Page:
And the administration no longer controls what is said about the faith. Those who come online seeking information about the Baha'i Faith get the good, the bad, and the ugly. And some seekers have probably been stopped by the controversy. I once had someone write to me about my article *Enemies Within*, just furious because a seeker who had been investigating the Faith for months decided it wasn't a place she wanted to be. And, I felt bad, because that isn't actually why I wrote the article. On the other hand, the things I said were true -- and a person turned off by the content of that article would also certainly be turned off by the reality of life in the Baha'i community, sooner or later. It might behove Baha'is like Ms. Furious who wrote to me to think about addressing some of the problems I raise, rather than ragging on me about exposing it. I never say a bad word about Baha'u'llah, in whom I believe, and I believe in His Message. She didn't notice that.
The second major thing that's been going on during the last seven years has been Ruhi. For those who don't know about it, it is the main curriculum for Baha'i study circles and has been all the rage in the Baha'i community for the past few years. Some people love it; other absolutely hate it, and there have been complaints about it's rigid, rote style of programmed learning -- rather reminiscent of the Jehovah's Witness courses. Other have complained that it has virtually taken over their communities, crowding out other activities. Most Baha'i communities are small, and can only sustain so much.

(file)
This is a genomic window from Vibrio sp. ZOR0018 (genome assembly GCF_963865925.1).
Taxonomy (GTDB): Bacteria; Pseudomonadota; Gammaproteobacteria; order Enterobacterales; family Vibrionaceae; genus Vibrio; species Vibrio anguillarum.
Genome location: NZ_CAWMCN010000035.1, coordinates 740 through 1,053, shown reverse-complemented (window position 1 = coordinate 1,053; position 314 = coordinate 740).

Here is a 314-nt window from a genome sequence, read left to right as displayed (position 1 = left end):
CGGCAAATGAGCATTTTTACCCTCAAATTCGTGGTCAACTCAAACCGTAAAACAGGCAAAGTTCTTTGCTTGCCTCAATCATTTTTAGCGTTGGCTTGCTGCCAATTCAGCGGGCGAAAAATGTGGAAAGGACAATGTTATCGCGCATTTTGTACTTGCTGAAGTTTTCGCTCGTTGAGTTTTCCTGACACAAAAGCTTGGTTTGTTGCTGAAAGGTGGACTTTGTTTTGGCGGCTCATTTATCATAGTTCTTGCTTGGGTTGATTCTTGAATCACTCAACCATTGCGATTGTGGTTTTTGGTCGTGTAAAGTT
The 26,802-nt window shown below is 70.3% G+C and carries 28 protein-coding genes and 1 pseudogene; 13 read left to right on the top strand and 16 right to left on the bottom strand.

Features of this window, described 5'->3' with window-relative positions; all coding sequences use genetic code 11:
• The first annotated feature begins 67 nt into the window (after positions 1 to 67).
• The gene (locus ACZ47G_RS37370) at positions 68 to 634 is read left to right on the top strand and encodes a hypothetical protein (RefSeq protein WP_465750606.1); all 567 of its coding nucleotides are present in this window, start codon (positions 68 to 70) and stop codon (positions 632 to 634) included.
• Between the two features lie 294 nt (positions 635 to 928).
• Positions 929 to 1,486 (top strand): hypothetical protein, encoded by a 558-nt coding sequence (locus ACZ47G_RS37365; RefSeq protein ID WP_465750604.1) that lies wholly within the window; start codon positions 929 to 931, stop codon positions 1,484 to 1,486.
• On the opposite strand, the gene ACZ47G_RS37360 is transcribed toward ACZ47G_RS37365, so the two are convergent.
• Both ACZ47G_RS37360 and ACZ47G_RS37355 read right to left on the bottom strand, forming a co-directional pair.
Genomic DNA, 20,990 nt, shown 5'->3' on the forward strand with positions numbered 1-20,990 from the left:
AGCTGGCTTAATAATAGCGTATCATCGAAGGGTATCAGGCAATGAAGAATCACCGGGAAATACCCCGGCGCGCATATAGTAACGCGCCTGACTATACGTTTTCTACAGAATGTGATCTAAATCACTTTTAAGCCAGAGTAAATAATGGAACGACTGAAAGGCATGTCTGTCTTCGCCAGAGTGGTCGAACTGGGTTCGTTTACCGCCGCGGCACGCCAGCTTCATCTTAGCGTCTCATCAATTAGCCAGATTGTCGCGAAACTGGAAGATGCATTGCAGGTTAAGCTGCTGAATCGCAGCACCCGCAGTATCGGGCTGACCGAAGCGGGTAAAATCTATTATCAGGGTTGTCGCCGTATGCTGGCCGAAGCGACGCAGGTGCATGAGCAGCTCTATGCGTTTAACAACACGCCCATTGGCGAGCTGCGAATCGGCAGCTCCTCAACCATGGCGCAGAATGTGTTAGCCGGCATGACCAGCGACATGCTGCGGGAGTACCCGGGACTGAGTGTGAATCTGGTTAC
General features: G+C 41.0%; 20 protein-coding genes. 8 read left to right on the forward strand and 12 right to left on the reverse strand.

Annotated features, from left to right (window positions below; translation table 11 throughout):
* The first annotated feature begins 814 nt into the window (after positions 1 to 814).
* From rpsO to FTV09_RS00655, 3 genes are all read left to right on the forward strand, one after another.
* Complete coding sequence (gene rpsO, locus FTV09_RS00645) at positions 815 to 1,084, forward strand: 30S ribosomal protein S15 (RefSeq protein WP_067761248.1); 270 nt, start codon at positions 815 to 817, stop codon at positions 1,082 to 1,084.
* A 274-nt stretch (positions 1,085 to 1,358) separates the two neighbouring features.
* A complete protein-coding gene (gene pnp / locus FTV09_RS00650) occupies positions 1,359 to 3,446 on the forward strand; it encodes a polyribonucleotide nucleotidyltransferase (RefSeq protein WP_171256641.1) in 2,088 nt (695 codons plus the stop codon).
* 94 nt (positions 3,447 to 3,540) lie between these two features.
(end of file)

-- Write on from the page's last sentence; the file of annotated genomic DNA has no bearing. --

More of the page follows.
Nevertheless, the big push has been to get "clusters", which are areas that contain several Baha'i communities within the same geographical area. (I looked up mine, and it includes towns way up in the mountains that nobody here would travel to, particularly if they had to drag kids along.) These clusters are classed D, C, B, and A, depending on how many have taken the Ruhi courses and how many books of the series they have completed. I've heard that to be an "A" cluster, there has to be about 50 people who have made their way through all the books.
Now, here's a real shift: Lesser clusters have actually been *discouraged* from putting together teaching programs. You're supposed to get your cluster to "A" first. I spent most of the time I was enrolled feeling intense pressure to teach, and bring in new members, but that seems to have gone by the wayside. Some of these clusters will never be "A"; some probably don't have 50 active Baha'is willing to drag themselves through Ruhi. But there are now 20 "A" clusters in the U.S. all set for entry by troops. The idea has been floated that this year is the test year for Ruhi -- because that has been the theory; get the community deepened and properly prepared before trying to bring in new members. That's not a bad idea in itself, although I question the idea of having all communities tied to a single program.
Anyway, Ruhi has to be one of the key factors in the dramatically slowing growth of the last few years. Teaching hasn't even been on the front burner, for one thing, and the community is committed to a program that some of the more intelligent and freethinking Baha'is find alienating.